Verhoeven also got in on the intellectual act. The Dutch director is known for having a ‘thing’ for Jesus and he saw Murphy-RoboCop as the perfect opportunity to flex, albeit subtly, some messianic muscle.

“It’s a Christ story,” he recently told MTV. “It’s about a guy who gets crucified in the first 50 minutes, is resurrected in the next 50 minutes and then is like the supercop of the world, but is also a Jesus figure. He walks over water… in the steel factory… and says that wonderful line, ‘I am not arresting you any more.’ Meaning, ‘I’m going to shoot you.’ And that is, of course, the American Jesus.”

RoboCop’s strongest theme, though, and probably the most pertinent today, is our relationship with technology. Automation – men being replaced by machines – was not new in 1987, so a ‘military drone’, such as the ED-209 that perforated our junior exec, wasn’t too hard to predict.

But what was new was the notion of a technological singularity in which the artificial and the human merge to create something greater than the sum of its parts. Ask yourself: are you a sharper, more efficient person with the internet or a smartphone to hand? It’s a theory Neumeier addressed with a shiny 7ft Gestalt-bot.

“I grew up on technological nightmare movies where tech is out of control, where the machine kills us, is the competition,” he says. “I thought, that isn’t how it’s going to be. I watched The Six Million Dollar Man. I knew they’d patch into people’s brains one day. What if RoboCop isn’t a robot, but a man turned into a robot? It’s a movie about man coping with technology, not battling it.”


Neumeier’s prescience is also visible in RoboCop’s details; the extent of his foresight would once have had him burned at the stake. Detroit is in post-industrial decline; police wear uniforms so familiar today you forget that they didn’t always dress like stormtroopers; a TV ad for a nuclear-proliferation board game offers the line, “Pakistan are threatening my borders”.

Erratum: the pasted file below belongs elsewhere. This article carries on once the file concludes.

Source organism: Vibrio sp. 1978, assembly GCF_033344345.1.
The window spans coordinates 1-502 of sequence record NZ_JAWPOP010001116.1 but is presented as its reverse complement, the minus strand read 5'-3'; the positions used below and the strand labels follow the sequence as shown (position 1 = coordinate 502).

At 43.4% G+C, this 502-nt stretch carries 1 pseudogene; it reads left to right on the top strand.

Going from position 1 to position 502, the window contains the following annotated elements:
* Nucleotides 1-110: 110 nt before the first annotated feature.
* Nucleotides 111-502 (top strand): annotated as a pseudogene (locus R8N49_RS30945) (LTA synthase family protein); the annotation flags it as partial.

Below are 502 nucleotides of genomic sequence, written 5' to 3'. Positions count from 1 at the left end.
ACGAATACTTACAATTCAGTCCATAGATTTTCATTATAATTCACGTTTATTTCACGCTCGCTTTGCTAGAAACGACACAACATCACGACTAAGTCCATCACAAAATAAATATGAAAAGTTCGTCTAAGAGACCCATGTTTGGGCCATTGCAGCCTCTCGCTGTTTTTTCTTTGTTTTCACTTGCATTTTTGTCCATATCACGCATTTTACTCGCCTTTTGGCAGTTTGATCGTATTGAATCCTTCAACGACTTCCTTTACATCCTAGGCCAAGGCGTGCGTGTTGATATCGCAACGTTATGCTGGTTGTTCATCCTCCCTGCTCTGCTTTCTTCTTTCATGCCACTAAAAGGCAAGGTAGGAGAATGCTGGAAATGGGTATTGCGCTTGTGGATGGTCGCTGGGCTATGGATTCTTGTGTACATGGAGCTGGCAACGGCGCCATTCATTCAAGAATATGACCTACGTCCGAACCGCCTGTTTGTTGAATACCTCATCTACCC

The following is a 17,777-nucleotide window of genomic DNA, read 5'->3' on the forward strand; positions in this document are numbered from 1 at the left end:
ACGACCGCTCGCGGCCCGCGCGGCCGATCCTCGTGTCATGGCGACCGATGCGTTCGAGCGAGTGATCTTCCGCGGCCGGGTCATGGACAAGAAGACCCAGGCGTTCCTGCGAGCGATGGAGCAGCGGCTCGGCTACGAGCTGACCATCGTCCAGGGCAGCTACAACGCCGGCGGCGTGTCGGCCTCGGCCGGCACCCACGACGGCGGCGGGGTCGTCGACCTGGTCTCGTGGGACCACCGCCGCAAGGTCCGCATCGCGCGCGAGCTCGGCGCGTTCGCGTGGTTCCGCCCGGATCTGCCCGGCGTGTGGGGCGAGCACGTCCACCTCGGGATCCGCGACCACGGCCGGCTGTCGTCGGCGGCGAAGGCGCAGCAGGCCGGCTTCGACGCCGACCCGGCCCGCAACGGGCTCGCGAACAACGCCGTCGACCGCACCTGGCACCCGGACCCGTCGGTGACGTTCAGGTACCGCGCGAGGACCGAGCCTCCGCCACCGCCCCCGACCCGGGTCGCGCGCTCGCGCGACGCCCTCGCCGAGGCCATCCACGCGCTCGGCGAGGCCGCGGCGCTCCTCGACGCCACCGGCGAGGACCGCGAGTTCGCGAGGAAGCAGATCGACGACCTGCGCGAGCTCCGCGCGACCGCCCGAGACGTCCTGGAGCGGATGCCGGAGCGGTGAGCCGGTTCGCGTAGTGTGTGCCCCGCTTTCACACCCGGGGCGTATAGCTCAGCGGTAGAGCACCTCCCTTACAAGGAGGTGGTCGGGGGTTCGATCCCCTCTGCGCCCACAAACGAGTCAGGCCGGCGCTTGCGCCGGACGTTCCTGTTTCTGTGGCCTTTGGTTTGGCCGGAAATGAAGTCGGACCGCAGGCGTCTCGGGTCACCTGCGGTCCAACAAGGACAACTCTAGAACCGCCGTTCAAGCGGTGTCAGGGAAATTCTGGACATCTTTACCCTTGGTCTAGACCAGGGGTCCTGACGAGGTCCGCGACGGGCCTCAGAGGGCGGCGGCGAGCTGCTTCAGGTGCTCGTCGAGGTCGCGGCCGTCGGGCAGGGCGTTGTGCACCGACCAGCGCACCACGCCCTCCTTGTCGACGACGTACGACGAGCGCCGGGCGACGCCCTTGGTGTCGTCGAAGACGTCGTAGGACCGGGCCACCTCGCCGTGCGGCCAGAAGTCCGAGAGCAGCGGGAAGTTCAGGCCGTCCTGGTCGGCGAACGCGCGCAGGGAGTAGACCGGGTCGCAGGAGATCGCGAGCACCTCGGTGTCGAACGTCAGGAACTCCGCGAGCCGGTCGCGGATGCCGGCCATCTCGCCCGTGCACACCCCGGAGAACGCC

“Give us three minutes and we’ll give you the world,” the TV newscasters tell us, lampooning the ‘20-minute news’ emerging in the Eighties. BBC Three now does it in 60 seconds. RoboCop even records his ‘life’ and uploads it on to computers.

We see an uncomfortably recognisable brand-obsession as a hostage-taker demands the latest must-have car, before RoboCop intervenes by punching through a wall and grabbing the offender around the throat. Just in case we’d forgotten, in this satire storm, that this is still a film about a cyborg with a big gun.

“It’s easy to see things coming,” says Neumeier. “You look at what’s happening now and think: ‘How much worse could it get? Ha ha ha.’ Imagine the worst possible scenario, make it funny and you’ll be eerily accurate.”

Time will tell if the new film will be as farsighted, but we need to appreciate the original. On its release, esteemed critic Roger Ebert called RoboCop an “action film with a difference”.

By that, it’s safe to assume he meant “a brain”. And that brain, beyond the explosions and throwaway lines featuring the word ‘asshole’, changed cinema forever.

RoboCop is at cinemas nationwide from 7 February. The original is available now on DVD and Blu-ray

(Image: All Star)